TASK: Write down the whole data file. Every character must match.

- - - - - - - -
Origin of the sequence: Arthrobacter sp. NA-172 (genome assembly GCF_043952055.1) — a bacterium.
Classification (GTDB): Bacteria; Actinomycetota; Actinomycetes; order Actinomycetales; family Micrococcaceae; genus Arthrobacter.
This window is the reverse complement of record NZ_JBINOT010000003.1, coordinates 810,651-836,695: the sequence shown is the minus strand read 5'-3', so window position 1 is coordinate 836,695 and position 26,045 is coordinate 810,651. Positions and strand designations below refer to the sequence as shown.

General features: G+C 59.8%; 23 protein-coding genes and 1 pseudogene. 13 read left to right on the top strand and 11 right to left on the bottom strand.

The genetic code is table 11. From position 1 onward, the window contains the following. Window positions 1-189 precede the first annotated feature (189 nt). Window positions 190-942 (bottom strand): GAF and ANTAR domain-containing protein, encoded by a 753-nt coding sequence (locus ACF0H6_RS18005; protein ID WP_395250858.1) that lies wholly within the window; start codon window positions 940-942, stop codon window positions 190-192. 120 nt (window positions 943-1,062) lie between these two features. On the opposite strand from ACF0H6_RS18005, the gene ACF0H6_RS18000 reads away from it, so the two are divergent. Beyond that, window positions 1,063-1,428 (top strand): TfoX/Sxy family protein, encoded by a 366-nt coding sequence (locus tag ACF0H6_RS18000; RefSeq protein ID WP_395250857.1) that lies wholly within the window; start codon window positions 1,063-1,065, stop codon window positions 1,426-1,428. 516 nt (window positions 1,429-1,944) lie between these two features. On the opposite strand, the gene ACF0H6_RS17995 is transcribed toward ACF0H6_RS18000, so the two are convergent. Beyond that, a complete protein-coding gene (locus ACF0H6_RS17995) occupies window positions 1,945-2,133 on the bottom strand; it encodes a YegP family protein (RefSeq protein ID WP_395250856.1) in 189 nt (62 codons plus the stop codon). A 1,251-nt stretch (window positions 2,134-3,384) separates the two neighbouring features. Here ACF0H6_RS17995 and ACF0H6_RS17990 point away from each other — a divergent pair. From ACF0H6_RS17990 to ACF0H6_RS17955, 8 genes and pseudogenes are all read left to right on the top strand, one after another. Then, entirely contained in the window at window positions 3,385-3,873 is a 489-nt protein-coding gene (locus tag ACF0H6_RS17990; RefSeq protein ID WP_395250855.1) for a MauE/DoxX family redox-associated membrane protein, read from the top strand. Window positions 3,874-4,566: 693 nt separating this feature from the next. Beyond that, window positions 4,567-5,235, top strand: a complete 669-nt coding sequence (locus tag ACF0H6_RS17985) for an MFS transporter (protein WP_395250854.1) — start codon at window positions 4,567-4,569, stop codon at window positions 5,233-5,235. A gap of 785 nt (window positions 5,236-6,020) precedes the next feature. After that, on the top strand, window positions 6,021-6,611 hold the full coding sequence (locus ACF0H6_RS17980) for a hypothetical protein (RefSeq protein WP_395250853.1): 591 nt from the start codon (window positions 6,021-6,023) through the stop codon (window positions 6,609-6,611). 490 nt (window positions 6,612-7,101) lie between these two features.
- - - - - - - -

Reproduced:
Origin of the sequence: Arthrobacter sp. NA-172 (genome assembly GCF_043952055.1) — a bacterium.
Classification (GTDB): Bacteria; Actinomycetota; Actinomycetes; order Actinomycetales; family Micrococcaceae; genus Arthrobacter.
This window is the reverse complement of record NZ_JBINOT010000003.1, coordinates 810,651-836,695: the sequence shown is the minus strand read 5'-3', so window position 1 is coordinate 836,695 and position 26,045 is coordinate 810,651. Positions and strand designations below refer to the sequence as shown.

General features: G+C 59.8%; 23 protein-coding genes and 1 pseudogene. 13 read left to right on the top strand and 11 right to left on the bottom strand.

The genetic code is table 11. From position 1 onward, the window contains the following. Window positions 1-189 precede the first annotated feature (189 nt). Window positions 190-942 (bottom strand): GAF and ANTAR domain-containing protein, encoded by a 753-nt coding sequence (locus ACF0H6_RS18005; protein ID WP_395250858.1) that lies wholly within the window; start codon window positions 940-942, stop codon window positions 190-192. 120 nt (window positions 943-1,062) lie between these two features. On the opposite strand from ACF0H6_RS18005, the gene ACF0H6_RS18000 reads away from it, so the two are divergent. Beyond that, window positions 1,063-1,428 (top strand): TfoX/Sxy family protein, encoded by a 366-nt coding sequence (locus tag ACF0H6_RS18000; RefSeq protein ID WP_395250857.1) that lies wholly within the window; start codon window positions 1,063-1,065, stop codon window positions 1,426-1,428. 516 nt (window positions 1,429-1,944) lie between these two features. On the opposite strand, the gene ACF0H6_RS17995 is transcribed toward ACF0H6_RS18000, so the two are convergent. Beyond that, a complete protein-coding gene (locus ACF0H6_RS17995) occupies window positions 1,945-2,133 on the bottom strand; it encodes a YegP family protein (RefSeq protein ID WP_395250856.1) in 189 nt (62 codons plus the stop codon). A 1,251-nt stretch (window positions 2,134-3,384) separates the two neighbouring features. Here ACF0H6_RS17995 and ACF0H6_RS17990 point away from each other — a divergent pair. From ACF0H6_RS17990 to ACF0H6_RS17955, 8 genes and pseudogenes are all read left to right on the top strand, one after another. Then, entirely contained in the window at window positions 3,385-3,873 is a 489-nt protein-coding gene (locus tag ACF0H6_RS17990; RefSeq protein ID WP_395250855.1) for a MauE/DoxX family redox-associated membrane protein, read from the top strand. Window positions 3,874-4,566: 693 nt separating this feature from the next. Beyond that, window positions 4,567-5,235, top strand: a complete 669-nt coding sequence (locus tag ACF0H6_RS17985) for an MFS transporter (protein WP_395250854.1) — start codon at window positions 4,567-4,569, stop codon at window positions 5,233-5,235. A gap of 785 nt (window positions 5,236-6,020) precedes the next feature. After that, on the top strand, window positions 6,021-6,611 hold the full coding sequence (locus ACF0H6_RS17980) for a hypothetical protein (RefSeq protein WP_395250853.1): 591 nt from the start codon (window positions 6,021-6,023) through the stop codon (window positions 6,609-6,611). 490 nt (window positions 6,612-7,101) lie between these two features.